Wednesday, July 30, 2014

Crazy about Craigslist

Sorry for the long overdue post! I have literally been a little bit crazy with buying and re-selling Craigslist finds these past few weeks and had no time to write a blog post (which is not nearly as fun as CL shopping so thus was procrastinated. Sorry). In less than a month I have made over $1000 taking advantage of Craigslist deals and turning them around for a profit. Read on for how to use this delightful site, as well as what items I have scored on...

I have ALWAYS loved Craigslist! I think someone told me about it some time in 2007 and I remember thinking right away, "Dang it! Why didn't I know about this in 2006 when we spent over $100 for the most basic, ugly crib from Babies R Us, and I could have had one that looked like it came from Pottery Barn for the same price or less?!" I was forever changed from that moment on and I have become somewhat of a Craigslist monster. Here is the definition of a Craigslist monster (let me know if you fit the description too):
     1.  You can spend hours perusing it & be in such a state of bliss that time flies by
     2.  You NEVER throw anything away. You either offer it for Free if it so awful or you sell it
     3.  You have a REALLY hard time buying anything at full it makes you somewhat sick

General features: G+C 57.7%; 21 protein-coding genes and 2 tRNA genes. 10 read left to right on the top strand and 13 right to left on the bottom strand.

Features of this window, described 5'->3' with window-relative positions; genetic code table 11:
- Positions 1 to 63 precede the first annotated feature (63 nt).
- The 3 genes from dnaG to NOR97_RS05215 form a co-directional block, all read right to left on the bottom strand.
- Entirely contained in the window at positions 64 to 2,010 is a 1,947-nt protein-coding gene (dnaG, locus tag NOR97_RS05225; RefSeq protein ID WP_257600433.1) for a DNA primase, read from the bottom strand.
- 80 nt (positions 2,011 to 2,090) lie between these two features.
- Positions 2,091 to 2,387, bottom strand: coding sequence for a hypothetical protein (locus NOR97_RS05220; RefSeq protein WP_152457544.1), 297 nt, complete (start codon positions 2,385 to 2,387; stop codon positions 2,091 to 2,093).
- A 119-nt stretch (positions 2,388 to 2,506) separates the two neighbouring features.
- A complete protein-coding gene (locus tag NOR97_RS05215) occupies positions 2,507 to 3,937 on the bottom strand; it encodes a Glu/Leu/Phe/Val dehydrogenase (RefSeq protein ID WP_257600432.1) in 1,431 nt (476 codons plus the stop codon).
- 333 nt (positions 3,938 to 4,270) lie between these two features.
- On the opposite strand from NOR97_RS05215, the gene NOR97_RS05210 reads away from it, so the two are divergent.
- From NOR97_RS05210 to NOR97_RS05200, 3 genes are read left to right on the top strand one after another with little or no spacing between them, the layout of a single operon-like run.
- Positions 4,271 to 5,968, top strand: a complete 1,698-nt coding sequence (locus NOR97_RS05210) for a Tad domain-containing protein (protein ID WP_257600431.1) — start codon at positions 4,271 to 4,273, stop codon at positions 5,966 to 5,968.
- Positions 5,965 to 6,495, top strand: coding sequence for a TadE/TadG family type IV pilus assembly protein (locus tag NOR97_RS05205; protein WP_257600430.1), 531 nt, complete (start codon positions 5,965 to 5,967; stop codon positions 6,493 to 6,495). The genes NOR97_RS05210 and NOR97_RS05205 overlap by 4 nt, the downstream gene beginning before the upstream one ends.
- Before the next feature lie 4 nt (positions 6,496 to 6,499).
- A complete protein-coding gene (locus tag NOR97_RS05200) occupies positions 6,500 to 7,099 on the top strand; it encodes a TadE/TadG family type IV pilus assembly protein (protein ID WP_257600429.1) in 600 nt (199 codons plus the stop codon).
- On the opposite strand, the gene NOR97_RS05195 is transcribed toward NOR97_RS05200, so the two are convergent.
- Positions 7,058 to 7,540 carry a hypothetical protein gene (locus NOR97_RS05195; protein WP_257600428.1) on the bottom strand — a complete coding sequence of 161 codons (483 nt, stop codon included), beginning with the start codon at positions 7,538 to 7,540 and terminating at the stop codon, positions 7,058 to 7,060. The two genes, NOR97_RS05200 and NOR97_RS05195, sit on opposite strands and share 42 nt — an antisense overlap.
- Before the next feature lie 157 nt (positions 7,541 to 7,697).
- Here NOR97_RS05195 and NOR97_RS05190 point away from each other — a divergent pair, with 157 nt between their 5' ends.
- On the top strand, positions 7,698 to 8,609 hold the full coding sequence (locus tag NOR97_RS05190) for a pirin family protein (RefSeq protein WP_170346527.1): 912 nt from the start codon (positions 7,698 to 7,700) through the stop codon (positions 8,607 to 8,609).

4.  You end up re-selling something you bought years before for a profit so it is like you owning that item was paying you
     5.  You can't understand others not enjoying the glorious beauty of Craigslist

There are so many other qualities of a Craigslist monster, but those are some that are the obvious ones.

Since 2007 I have made thousands of dollars via Craigslist. We have bought most of our furniture from Craigslist, a car or two, most of our boys' toys, our decor, and as I look around my house I see all of the many items and can remember exactly what I paid for each item. Buying these items has saved us thousands, so with buying and selling we have made and saved so much money!!

I think most of you are very aware of how to use Craigslist, but in case you aren't here are a few sites that have great tutorials:

1. Here is one of my favorite overall tutorials because it teaches the basics from price minimums to maximum settings, as well as how to look at the listings in the most ideal way, and how to buy and sell (plus amazing tips I didn't even know yet):